The Dakota was used for both passengers and freight including livestock due to the corruption prevalent on the railway.

A flying club was formed using light aircraft, the first employee to obtain his A licence was Chart Venter who received a gold cigarette case encrusted with diamonds from Dr Williamson. Venter was killed on the 22nd August 1954 while piloting a DHC.1 Chipmunk 22 on a flight to Mwanza.

The Williamson Diamonds Ltd Private Aviation Fleet

Dakota VR-TBI later 5H-TBI at Mwadui airportVR-TAN DH.104 Dove 1 (04055) Regd (CofR17) 4.11.47 to Williamson Diamonds Ltd, Nairobi; named “Mwadui II”. Conv to Dove 5 7/54. Regn cld 25.11.58 as sold South Africa. Regd ZS-CKW 12.58

VR-TBB DH.104 Dove 1 (04126) ex G-AKSU Regd (CofR 34) 6.8.48 to Williamson Diamonds Ltd, Nairobi; named “Mwadui III”. Mod to Srs 6. Crash-landed in inaccessible area in Southern Tanganyika. Regd cld 3.60. To VP-YTF?

VR-TBE DHC.1 Chipmunk 22 (C1-0408) Regd (CofR 41) 18.5.51 to Williamson Diamonds Ltd, Nairobi. Crashed Shinyanga 22.8.54. Regn cld 13.10.54 as destroyed.

VR-TBH PA-22-135 Tri-Pacer (22-643) Regd (CofR 44) 1.10.52 to Williamson Diamonds Ltd, Shinyanga. Crashed nr Arusha 2.10.54. Regn cld 20.11.54 as destroyed. Later rebuilt as CF-JSY

VR-TBI Douglas C-47B Dakota (15844/32592)44-76260, KN309 Regd (CofR 45) 15.5.53 to Williamson Diamonds Ltd, Nairobi. To 5H-TBI [9.64]

VR-TBK DHC.1 Chipmunk 10 (C1-0424) ex WG331 Regd (CofR 47) 11.11.53 to Williamson Diamonds Ltd, Nairobi. Regn cld 23.6.58 as sold to Commercial Air Services, Bulawayo, Rhodesia. To F-OBIK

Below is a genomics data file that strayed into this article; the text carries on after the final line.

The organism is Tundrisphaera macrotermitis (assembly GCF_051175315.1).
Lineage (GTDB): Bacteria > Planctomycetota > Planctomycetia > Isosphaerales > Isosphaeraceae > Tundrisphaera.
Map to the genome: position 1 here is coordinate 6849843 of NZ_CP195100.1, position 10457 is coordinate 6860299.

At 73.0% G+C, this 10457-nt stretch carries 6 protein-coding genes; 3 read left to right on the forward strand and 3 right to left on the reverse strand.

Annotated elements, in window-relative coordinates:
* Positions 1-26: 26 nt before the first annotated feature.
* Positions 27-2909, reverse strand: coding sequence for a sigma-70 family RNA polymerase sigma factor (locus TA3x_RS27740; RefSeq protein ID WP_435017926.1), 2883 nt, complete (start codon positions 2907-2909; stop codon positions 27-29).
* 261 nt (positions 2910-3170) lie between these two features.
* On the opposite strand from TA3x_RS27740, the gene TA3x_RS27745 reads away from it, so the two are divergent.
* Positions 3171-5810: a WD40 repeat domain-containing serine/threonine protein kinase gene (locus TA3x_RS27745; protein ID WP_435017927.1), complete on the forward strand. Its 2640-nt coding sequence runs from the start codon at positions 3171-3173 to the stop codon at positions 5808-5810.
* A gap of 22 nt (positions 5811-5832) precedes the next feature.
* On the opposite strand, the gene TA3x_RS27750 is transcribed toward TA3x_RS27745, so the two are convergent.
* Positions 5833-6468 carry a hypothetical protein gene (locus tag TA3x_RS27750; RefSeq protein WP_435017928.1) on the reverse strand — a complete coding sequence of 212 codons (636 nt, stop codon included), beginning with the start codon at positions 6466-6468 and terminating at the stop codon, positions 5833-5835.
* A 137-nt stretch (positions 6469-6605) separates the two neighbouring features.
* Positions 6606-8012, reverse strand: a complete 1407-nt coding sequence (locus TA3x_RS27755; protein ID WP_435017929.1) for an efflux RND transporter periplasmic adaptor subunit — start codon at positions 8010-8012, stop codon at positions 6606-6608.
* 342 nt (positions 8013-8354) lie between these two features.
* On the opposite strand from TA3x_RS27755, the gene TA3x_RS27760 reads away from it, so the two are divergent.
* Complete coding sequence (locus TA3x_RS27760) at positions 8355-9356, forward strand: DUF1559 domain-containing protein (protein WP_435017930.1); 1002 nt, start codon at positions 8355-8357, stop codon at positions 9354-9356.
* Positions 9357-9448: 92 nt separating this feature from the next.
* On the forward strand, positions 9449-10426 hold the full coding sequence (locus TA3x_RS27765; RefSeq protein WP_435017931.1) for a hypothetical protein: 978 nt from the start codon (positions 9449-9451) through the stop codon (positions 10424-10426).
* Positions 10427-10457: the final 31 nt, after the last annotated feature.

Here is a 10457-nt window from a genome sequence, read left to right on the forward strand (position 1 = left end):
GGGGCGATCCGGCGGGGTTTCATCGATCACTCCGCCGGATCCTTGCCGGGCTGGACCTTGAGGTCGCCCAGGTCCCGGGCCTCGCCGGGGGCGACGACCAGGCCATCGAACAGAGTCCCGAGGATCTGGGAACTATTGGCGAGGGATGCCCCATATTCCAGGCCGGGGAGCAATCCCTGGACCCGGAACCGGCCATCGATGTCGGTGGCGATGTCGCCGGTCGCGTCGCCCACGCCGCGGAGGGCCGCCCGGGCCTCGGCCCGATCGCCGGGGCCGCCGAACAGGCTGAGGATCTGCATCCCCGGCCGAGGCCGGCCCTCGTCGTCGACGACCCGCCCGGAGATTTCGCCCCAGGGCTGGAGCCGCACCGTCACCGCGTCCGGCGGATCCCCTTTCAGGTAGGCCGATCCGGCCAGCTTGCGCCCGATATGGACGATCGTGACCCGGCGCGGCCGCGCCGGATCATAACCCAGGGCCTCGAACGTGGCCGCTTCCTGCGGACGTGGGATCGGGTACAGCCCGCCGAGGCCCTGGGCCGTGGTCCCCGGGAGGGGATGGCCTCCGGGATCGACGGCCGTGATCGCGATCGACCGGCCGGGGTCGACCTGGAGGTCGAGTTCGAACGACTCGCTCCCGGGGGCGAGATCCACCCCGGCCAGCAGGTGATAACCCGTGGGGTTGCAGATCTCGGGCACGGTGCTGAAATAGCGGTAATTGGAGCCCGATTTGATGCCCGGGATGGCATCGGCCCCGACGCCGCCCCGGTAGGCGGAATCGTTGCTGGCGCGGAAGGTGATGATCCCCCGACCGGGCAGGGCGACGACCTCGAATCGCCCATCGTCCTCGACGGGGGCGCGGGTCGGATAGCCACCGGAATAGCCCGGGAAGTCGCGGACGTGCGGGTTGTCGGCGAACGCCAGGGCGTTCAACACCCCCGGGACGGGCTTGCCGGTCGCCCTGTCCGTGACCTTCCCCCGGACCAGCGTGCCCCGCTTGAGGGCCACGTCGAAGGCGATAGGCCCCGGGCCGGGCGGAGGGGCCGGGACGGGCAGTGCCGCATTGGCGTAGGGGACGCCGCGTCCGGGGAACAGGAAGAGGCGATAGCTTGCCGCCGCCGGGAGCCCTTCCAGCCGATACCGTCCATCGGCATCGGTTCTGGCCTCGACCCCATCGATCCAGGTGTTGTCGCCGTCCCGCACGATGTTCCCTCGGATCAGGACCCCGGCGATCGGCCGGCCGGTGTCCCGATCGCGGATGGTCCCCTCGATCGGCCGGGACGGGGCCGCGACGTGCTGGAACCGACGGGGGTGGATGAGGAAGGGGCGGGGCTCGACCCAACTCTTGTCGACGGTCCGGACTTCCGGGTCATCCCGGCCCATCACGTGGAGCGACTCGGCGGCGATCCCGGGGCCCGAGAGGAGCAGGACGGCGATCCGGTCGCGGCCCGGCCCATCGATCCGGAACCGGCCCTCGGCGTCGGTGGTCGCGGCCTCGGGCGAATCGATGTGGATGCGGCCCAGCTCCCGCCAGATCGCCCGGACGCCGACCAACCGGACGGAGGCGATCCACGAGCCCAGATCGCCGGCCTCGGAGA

VR-TBL Cessna 180 (30842) ex N2942C, VP-KMK Regd (CofR 48) 2.11.54 to Williamson Diamonds Ltd, Shinyanga. Regd (CofR 48A) 22.1.62 to Tangold Mining Co Ltd, Musoma. To 5H-TBL[12.64]

VR-TBO DHC.1 Chipmunk 10 (C1-0344) ex WG280, VP-KLM Regd (CofR 51) 14.8.56 to Williamson Diamonds Ltd, Nairobi. Regn cld 23.6.58 as sold to Commercial Air Services, Bulawayo, Rhodesia. To F-OBIL

 

Bristol 171 Sycamore 3 (12892) ex G-ALSX Regd (CofR 55) 10.12.57 to Williamson Diamonds Ltd, Nairobi. Regn cld 11.59 as sold in UK. To G-ALSX

VR-TBT Douglas C-47B Dakota (20453) ex 43-15987, OY-DDO, EI-AFB Regd (CofR 56) 1.1.58 to Williamson Diamonds Ltd, Nairobi. Regn cld 8.9.58 as sold in UK to Lloyds Underwriters Ltd. To G-APPO

VR-TBJ Douglas C-47B Dakota 4 (15908/32656) ex 44-76324, KN341, ZS-DHX Regd (CofR 46) 1.6.60 to Williamson Diamonds Ltd, Mwadui. Regn cld 9.10.63 as sold to Kenya as VP-KTS

VR-TCB DHC.2 Beaver 1 (1019) ex ZS-CFB Regd (CofR 64) 15.12.60 to Williamson Diamonds Ltd, Mwadui. To 5H-TCB [12.64]. Also ex N6675C?

5H -AAH The Big Doug, Douglas DC-4 Skymaster 42931 (Formerly BUA G-AOXK "Golden Fleece")

 

 

The WDL DC3 Dakota VR-TBI later 5H-TBI taking off from Mwadui





The Williamson Diamonds Douglas C-47B-25-DK (Dakota DC 3) reg 5H-TBI (formerly VR-TBI) with Colin Shedden at the controls taking off from Mwadui and on the rollover a later shot at Wilson Airport Nairobi.

Photo from the Hide family collection ©


Following its opening on 8th March 1958, Embekasi airport, later renamed Jomo Kenyata international, became the main hub for the WMD aircraft in Nairobi.


VR-TBI re-registered after independance as 5H-TBI then sold to a Texan and re-registered as N88882 led a pretty varied life mainly with the RAF - Here's her history

N88882 c/n 32592

Reg Owner Other info
44-76260 USAAF First flight 5/2/1945
KN309 RAF Delivered to RAF Nassau 16/2/1945
KN309 RAF Allocated to SE Asia Command 13/5/1945
KN309 RAF Allocated to 48 Sqn 13/5/1945